During an interview your education background and skills are just but a plus for you to ace that interview and land yourself the job and a part of what the hiring manager is looking for when conducting an interview. Whether you get the job depends largely on how you behave at the interview what you do, what you say, and how you say it.
How you walk through the first door to that last handshake on your way out this article will at least help you learn how to behave during an interview. It will show you how your body language and your tone of voice should be interpreted by an interviewer.
- Always Be on time. If you’ll be late, show that you are respectful of the interviewer’s time. Call to say when you’ll be arriving.
- Thank the interviewer for taking the time to meet with you, both at the beginning of the interview and again at the end.
- Proper Grooming. Always dress appropriately, If you arrive dressed too casually or too formally, the situation can be uncomfortable for both you and the person interviewing you.
- Always Introduce yourself to the receptionist and to everyone you meet in the interview.
- Shake hands with everyone, using a firm but not forceful grip, and make strong eye contact.
- Sit when you are offered a sit, not before.
- Place your loose items on the floor next to your seat, in your lap, or on the side table, coffee table, or in front of you at a conference table; do not put them on the interviewer’s desk unless offered to you. Your briefcase or bag should be kept at your feet, not on a chair or table.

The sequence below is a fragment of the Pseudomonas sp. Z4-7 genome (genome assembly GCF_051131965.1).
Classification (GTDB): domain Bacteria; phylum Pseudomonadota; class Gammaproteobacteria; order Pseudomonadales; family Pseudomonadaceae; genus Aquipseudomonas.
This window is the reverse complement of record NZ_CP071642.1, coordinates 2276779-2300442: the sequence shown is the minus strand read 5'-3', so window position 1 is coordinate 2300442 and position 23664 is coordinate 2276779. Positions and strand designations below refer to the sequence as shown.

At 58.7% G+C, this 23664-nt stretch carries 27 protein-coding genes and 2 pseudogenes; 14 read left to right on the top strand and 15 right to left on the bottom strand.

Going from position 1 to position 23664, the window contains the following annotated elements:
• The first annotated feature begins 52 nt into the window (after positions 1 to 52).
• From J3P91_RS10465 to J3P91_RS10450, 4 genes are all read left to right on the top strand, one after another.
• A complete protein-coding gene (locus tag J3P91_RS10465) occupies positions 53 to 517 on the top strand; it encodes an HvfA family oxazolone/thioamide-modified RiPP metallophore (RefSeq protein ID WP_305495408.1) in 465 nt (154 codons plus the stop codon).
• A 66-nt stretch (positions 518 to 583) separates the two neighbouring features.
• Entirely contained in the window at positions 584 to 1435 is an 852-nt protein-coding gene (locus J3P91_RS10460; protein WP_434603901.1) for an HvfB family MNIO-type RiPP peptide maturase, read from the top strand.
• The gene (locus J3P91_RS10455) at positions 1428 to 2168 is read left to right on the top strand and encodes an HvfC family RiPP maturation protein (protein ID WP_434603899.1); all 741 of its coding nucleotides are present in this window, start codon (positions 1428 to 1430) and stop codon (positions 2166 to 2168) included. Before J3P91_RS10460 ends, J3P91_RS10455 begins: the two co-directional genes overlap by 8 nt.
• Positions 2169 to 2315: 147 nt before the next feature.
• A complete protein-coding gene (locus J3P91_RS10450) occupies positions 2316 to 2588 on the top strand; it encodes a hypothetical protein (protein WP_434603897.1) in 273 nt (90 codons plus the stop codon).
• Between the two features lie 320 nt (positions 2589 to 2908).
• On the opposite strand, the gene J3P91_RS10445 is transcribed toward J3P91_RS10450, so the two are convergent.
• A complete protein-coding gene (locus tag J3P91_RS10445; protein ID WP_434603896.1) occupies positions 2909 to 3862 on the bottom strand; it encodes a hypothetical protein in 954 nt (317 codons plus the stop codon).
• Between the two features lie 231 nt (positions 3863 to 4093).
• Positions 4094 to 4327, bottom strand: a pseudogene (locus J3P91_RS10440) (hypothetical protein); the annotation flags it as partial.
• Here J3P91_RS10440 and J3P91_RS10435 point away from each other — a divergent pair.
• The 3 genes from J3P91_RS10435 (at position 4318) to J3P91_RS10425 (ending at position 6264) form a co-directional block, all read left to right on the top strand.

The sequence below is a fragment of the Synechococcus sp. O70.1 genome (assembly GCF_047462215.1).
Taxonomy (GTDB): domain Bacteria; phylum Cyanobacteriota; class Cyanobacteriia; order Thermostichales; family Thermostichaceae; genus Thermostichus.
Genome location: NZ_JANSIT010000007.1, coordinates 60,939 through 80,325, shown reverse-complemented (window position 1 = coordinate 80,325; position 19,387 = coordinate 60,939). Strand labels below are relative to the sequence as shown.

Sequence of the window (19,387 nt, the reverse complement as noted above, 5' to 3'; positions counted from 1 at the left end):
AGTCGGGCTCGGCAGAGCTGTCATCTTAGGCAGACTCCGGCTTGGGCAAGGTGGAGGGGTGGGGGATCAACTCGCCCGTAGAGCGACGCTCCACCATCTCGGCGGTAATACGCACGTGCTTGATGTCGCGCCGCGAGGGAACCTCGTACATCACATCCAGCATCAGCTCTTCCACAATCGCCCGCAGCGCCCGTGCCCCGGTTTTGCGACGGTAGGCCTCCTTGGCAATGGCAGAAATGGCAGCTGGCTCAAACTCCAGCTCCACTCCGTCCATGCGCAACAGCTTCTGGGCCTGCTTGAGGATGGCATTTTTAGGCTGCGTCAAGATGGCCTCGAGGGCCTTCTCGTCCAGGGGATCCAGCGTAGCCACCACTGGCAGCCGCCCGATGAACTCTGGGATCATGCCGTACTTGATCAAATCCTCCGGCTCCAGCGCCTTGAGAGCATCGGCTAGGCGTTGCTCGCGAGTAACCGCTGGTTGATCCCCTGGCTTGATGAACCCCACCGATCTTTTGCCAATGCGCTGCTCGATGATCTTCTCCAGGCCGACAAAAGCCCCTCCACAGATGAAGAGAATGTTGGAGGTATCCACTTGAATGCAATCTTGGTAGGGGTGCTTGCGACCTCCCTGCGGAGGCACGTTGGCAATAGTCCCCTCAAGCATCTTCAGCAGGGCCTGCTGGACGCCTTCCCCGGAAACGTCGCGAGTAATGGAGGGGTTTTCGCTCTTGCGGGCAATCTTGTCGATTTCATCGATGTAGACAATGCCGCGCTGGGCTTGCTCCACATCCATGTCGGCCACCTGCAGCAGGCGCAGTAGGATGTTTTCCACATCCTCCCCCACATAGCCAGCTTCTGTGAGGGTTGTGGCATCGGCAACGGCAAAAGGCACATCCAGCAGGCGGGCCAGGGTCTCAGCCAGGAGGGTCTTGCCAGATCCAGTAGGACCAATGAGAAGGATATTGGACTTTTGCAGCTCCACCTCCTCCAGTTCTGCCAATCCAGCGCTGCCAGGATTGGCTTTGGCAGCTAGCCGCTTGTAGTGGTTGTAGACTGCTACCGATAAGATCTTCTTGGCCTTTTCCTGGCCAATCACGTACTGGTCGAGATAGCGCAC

- Keep all of your mobile and other electronic devices turned completely off. A phone set to vibrate will interrupt the meeting.
9.Always Be Confident. The tone of your voice says more than your words do. You can say you know how to perform the job duties, but if it doesn’t sound like you do then you won’t inspire much confidence in the hiring manager.
10. Your Body language. Body Language can communicate almost as much information as what you are actually saying. Your true thoughts and attitude can be reflected in your body language. The more positive you feel about the interview and your abilities, the more likely this will be reflected in your body language.
11. Ask for clarification if needed. An interviewer won’t be put off by your questions; in fact, he or she maybe impressed that you took the time to ask.
12. Always answer questions with your audience in mind. If you are interviewing for a job in a different industry than you have previously been in, the interviewer may not understand some of the technical terms you use. Explain where necessary.
13. Seek feedback. Ask the interviewer if you have provided the level of detail needed to fully answer the question.